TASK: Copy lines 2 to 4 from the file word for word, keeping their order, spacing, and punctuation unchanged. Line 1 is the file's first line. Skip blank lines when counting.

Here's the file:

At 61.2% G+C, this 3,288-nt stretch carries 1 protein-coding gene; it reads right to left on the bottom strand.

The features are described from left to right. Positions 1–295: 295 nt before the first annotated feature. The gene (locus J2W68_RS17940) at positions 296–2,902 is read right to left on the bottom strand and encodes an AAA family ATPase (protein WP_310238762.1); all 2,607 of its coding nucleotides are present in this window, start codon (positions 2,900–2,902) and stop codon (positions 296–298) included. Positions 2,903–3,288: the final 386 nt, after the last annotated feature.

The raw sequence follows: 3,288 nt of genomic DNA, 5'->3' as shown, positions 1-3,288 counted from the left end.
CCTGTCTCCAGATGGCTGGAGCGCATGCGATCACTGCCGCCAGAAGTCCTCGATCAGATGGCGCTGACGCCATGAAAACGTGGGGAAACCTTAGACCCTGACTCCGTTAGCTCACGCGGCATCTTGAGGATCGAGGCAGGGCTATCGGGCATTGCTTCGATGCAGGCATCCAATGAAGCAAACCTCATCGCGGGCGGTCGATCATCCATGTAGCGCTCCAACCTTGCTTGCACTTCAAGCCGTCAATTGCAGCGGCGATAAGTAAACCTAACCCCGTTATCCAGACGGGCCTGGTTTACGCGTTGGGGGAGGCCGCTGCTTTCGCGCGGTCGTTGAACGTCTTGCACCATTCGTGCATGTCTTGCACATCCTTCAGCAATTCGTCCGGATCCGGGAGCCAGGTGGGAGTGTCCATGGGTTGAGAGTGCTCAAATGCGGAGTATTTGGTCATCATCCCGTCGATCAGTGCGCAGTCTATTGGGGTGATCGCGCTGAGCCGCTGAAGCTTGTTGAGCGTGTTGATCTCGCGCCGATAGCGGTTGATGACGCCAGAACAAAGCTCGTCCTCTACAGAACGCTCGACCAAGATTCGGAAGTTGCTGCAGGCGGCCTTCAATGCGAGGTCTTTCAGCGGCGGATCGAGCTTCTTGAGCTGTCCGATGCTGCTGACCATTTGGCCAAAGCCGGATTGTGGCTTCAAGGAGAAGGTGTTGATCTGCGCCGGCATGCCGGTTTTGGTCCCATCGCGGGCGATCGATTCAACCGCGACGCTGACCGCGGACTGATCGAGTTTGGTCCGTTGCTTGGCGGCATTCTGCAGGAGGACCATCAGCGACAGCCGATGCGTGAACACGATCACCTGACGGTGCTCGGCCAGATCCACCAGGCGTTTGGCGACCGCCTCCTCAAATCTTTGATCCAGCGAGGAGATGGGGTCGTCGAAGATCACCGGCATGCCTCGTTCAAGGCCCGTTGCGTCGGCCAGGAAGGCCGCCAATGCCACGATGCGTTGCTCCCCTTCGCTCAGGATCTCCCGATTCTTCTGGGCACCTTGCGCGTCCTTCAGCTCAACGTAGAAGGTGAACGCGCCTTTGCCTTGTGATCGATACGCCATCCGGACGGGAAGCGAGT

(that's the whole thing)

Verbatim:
The features are described from left to right. Positions 1–295: 295 nt before the first annotated feature. The gene (locus J2W68_RS17940) at positions 296–2,902 is read right to left on the bottom strand and encodes an AAA family ATPase (protein WP_310238762.1); all 2,607 of its coding nucleotides are present in this window, start codon (positions 2,900–2,902) and stop codon (positions 296–298) included. Positions 2,903–3,288: the final 386 nt, after the last annotated feature.

The raw sequence follows: 3,288 nt of genomic DNA, 5'->3' as shown, positions 1-3,288 counted from the left end.
CCTGTCTCCAGATGGCTGGAGCGCATGCGATCACTGCCGCCAGAAGTCCTCGATCAGATGGCGCTGACGCCATGAAAACGTGGGGAAACCTTAGACCCTGACTCCGTTAGCTCACGCGGCATCTTGAGGATCGAGGCAGGGCTATCGGGCATTGCTTCGATGCAGGCATCCAATGAAGCAAACCTCATCGCGGGCGGTCGATCATCCATGTAGCGCTCCAACCTTGCTTGCACTTCAAGCCGTCAATTGCAGCGGCGATAAGTAAACCTAACCCCGTTATCCAGACGGGCCTGGTTTACGCGTTGGGGGAGGCCGCTGCTTTCGCGCGGTCGTTGAACGTCTTGCACCATTCGTGCATGTCTTGCACATCCTTCAGCAATTCGTCCGGATCCGGGAGCCAGGTGGGAGTGTCCATGGGTTGAGAGTGCTCAAATGCGGAGTATTTGGTCATCATCCCGTCGATCAGTGCGCAGTCTATTGGGGTGATCGCGCTGAGCCGCTGAAGCTTGTTGAGCGTGTTGATCTCGCGCCGATAGCGGTTGATGACGCCAGAACAAAGCTCGTCCTCTACAGAACGCTCGACCAAGATTCGGAAGTTGCTGCAGGCGGCCTTCAATGCGAGGTCTTTCAGCGGCGGATCGAGCTTCTTGAGCTGTCCGATGCTGCTGACCATTTGGCCAAAGCCGGATTGTGGCTTCAAGGAGAAGGTGTTGATCTGCGCCGGCATGCCGGTTTTGGTCCCATCGCGGGCGATCGATTCAACCGCGACGCTGACCGCGGACTGATCGAGTTTGGTCCGTTGCTTGGCGGCATTCTGCAGGAGGACCATCAGCGACAGCCGATGCGTGAACACGATCACCTGACGGTGCTCGGCCAGATCCACCAGGCGTTTGGCGACCGCCTCCTCAAATCTTTGATCCAGCGAGGAGATGGGGTCGTCGAAGATCACCGGCATGCCTCGTTCAAGGCCCGTTGCGTCGGCCAGGAAGGCCGCCAATGCCACGATGCGTTGCTCCCCTTCGCTCAGGATCTCCCGATTCTTCTGGGCACCTTGCGCGTCCTTCAGCTCAACGTAGAAGGTGAACGCGCCTTTGCCTTGTGATCGATACGCCATCCGGACGGGAAGCGAGT